The peak of the Perseid meteor shower, a favorite among astronomy fans, is set for the nights of Aug. 11-12 and favorable viewing conditions are in store across the Plains and the Ohio and Tennessee Valleys.
"It's one of the two best annual meteor showers, and the only one that happens during warm weather," Slooh Astronomer Bob Berman said.
The Perseids is a favorite among stargazers due to these meteors being brighter than most showers, according to Slooh, a community observatory that has connected telescopes to the Internet for public use.
The Perseids will peak when Earth passes the thickest part of the debris stream on Aug. 11-12. Slooh stated that in a clear, dark sky as many as 60 meteors can be seen in an hour. With a new moon on Aug. 14, skies will be dark all night, providing excellent viewing conditions.
The Perseids are similar to most meteor showers in that they are simply dust-sized pieces of icy debris expelled from a comet, according to Slooh.
Berman stated that the best time to view the Perseids would be after midnight both Tuesday and Wednesday nights. He added that "people away from cities should see one a minute starting at midnight both nights; but city dwellers will only see the brightest ones, reducing the number to maybe one every 10 minutes. Also, an open area of sky is best. Don't just try to peek between trees or buildings."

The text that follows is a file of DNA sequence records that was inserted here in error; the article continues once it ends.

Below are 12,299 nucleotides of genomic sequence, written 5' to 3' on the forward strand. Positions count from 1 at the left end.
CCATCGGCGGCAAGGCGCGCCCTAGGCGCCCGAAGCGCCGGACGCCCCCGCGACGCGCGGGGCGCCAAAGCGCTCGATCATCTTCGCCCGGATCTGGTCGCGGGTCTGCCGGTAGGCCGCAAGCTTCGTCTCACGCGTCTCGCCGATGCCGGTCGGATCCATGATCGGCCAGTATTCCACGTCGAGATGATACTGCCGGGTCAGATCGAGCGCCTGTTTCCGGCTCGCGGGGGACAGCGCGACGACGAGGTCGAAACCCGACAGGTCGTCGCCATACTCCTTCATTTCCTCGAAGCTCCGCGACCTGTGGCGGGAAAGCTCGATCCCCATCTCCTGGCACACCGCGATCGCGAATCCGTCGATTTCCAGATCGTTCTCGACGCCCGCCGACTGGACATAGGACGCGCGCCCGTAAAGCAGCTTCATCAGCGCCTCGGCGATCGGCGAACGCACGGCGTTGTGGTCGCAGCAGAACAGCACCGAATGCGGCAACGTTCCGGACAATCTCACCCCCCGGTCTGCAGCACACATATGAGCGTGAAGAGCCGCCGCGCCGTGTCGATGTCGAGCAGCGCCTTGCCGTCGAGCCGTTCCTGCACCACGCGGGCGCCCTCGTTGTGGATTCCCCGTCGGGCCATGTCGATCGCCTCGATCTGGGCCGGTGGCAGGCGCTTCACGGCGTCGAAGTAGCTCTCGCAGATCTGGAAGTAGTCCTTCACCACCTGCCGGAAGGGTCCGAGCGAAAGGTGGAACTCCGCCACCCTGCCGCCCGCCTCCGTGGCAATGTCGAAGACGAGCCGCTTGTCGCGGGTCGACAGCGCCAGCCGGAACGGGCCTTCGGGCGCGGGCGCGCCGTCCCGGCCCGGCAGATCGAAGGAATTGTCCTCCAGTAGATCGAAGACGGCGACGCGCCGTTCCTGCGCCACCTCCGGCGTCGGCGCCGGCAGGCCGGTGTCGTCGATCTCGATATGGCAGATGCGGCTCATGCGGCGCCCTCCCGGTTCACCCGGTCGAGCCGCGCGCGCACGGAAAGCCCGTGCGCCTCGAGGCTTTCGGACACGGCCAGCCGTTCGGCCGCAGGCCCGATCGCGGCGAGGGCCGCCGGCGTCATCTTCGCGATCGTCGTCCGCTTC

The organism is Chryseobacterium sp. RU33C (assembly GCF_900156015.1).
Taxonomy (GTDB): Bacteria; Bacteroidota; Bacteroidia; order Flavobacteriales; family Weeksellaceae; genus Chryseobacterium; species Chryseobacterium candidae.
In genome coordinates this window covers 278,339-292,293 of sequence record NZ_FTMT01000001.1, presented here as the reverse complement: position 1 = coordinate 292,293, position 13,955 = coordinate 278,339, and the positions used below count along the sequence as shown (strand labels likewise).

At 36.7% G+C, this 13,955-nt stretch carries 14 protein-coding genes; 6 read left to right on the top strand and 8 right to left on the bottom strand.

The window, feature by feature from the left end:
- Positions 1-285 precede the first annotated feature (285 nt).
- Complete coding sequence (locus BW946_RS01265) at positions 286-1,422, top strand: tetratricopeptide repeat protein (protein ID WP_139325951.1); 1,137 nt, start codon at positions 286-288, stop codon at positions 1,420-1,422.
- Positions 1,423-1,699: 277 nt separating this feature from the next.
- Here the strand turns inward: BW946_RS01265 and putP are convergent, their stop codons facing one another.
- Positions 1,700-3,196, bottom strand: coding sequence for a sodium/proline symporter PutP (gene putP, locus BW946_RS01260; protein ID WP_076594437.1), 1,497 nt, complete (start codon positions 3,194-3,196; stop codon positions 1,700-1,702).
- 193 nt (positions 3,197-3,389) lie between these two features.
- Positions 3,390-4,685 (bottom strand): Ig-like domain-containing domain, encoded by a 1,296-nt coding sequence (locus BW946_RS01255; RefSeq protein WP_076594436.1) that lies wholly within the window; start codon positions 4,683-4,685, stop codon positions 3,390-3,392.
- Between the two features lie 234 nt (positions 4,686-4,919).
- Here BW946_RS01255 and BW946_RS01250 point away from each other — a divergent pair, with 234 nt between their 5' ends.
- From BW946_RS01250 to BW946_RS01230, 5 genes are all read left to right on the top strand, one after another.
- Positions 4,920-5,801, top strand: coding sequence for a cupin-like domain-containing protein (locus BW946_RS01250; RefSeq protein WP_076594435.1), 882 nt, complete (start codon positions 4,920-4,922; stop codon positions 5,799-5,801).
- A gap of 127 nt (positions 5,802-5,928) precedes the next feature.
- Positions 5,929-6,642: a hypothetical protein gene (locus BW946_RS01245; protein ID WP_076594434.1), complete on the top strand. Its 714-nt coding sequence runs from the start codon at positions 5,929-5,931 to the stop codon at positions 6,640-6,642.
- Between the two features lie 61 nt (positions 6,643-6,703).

Stargazers who will encounter inclement weather or cloudy skies can view Slooh's live broadcast of the meteor shower below starting at 8 p.m. EDT on Aug. 12.
For observers across New England, an area of low pressure will bring clouds and thunderstorms during the meteor shower, resulting in poor viewing conditions, stated AccuWeather Meteorologist Jordan Root.
"Farther south across the mid-Atlantic, clouds from this system may clear out in time for viewers to catch a glimpse of the nighttime sky, but folks along the Southeast coast will not be so lucky," Root said.
A storm system bringing clouds to the central High Plains could disrupt viewing conditions at times, but not all night.
"The best viewing conditions will certainly be across the Plains, Great Lakes, Ohio Valley, and into the Tennessee Valley as a large area of high pressure will keep clouds away," Root said.
Root added that clear skies will be present across most of the West and southern Plains, making for excellent viewing conditions.
"Perseids are reliable, and one-third of them leave behind lingering "trains" that glow for a second or two after the meteor is gone," Berman said.
The first recorded observation of the Perseids was taken by Chinese astronomers in 36 A.D.